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Half a million children, individuals regain Medicaid coverage following HHS action

September 21, 2023

The U.S. Department of Health and Human Services (HHS) announced half a million children and families will regain their Medicaid and Children’s Health Insurance Program (CHIP) coverage after initially losing it during the “unwinding” process.

During a briefing Thursday afternoon, HHS officials said a “system glitch” inadvertently dropped thousands of eligible individuals from coverage. In addition to the 500,000 children and individuals who regained coverage after being improperly disenrolled, officials say many more are expected to be protected from improper disenrollments going forward.

“Thanks to swift action by HHS, nearly half a million individuals, including children, will have their coverage reinstated, and many more will be protected going forward,” HHS Secretary Xavier Becerra, J.D., said in a statement. “We will continue to work with states for as long as needed to help prevent anyone eligible for Medicaid or CHIP coverage from being disenrolled.”

At the end of the COVID-19 public health emergency, states could begin disenrolling individuals who no longer are eligible for Medicaid or CHIP coverage, or who lost coverage for procedural reasons, such as not returning required paperwork.

Months before the unwinding process began, the AAP launched advocacy and education efforts to ensure children would not lose health care coverage inappropriately or experience disruptions in health care. The AAP also provided resources at to help AAP members and chapters prevent children from losing affordable health care coverage.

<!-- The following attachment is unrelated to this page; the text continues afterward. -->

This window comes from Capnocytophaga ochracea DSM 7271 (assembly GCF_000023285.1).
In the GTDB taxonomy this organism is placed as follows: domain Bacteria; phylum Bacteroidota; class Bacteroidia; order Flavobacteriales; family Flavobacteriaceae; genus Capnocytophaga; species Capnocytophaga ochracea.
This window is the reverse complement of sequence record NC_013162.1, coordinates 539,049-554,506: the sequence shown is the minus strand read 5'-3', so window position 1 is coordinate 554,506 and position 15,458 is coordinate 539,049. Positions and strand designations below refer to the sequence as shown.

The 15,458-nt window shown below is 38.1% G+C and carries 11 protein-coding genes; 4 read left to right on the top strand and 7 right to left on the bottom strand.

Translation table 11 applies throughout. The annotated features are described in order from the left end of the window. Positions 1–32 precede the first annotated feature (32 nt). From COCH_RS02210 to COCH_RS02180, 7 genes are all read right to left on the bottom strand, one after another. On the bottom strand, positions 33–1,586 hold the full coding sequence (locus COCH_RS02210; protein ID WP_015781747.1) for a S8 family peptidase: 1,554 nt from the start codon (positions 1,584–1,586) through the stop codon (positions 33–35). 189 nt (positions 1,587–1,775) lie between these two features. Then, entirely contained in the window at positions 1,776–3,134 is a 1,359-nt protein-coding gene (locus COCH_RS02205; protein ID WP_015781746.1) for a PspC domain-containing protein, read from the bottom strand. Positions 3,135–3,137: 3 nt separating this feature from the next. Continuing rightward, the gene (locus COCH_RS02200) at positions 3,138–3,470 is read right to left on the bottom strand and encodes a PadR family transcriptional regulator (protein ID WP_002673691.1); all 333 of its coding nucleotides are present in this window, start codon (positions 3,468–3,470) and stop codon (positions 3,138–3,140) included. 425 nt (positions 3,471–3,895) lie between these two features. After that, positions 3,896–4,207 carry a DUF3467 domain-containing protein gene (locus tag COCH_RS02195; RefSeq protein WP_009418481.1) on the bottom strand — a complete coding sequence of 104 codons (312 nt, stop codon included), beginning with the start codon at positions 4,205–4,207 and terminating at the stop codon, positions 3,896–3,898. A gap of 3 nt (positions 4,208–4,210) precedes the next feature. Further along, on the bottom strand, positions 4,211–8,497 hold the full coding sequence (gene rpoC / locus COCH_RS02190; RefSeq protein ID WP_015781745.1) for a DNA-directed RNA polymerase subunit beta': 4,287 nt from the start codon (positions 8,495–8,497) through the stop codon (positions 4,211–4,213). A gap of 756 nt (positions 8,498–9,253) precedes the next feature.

Many states have an auto-renewal process, which uses information available through reliable databases to determine whether people are still eligible for Medicaid or CHIP. The Centers for Medicare & Medicaid Services (CMS) said many state eligibility systems were programmed incorrectly and conducted auto-renewals at the family level instead of the individual level, which may disenroll eligible children inadvertently.

“We asked states to give us their best ballpark estimate of people impacted,” CMS Deputy Administrator and Director Daniel Tsai said. “We don’t know exactly how many of those (500,000) are kids, but we do know kids will be a significant portion.”

Adult eligibility requirements are different than those for children. If a parent is not eligible for coverage but a child is, a procedural disenrollment may occur, Tsai said.

“We want the reinstatements to happen ASAP,” he said. “Part of the intense work that we’re doing with each of the states is to make sure that can happen as quickly as possible. There are a number of states who either have already reinstated or we anticipate are going to have reinstatements in place also in the course of this month, as well as being able to pause everything before the next set of disenrollments.”

According to Tsai, 30 states/territories indicated they had such an issue. As a result, CMS is requiring them to pause procedural disenrollments for impacted people unless they could ensure eligible people are not disenrolled improperly.

In August, the CMS sent a letter to all states, the District of Columbia, Puerto Rico and the U.S. Virgin Islands requiring them to determine and report whether they have a system issue that inappropriately disenrolls children and families, even when the state had information indicating they remained eligible for Medicaid and CHIP coverage.

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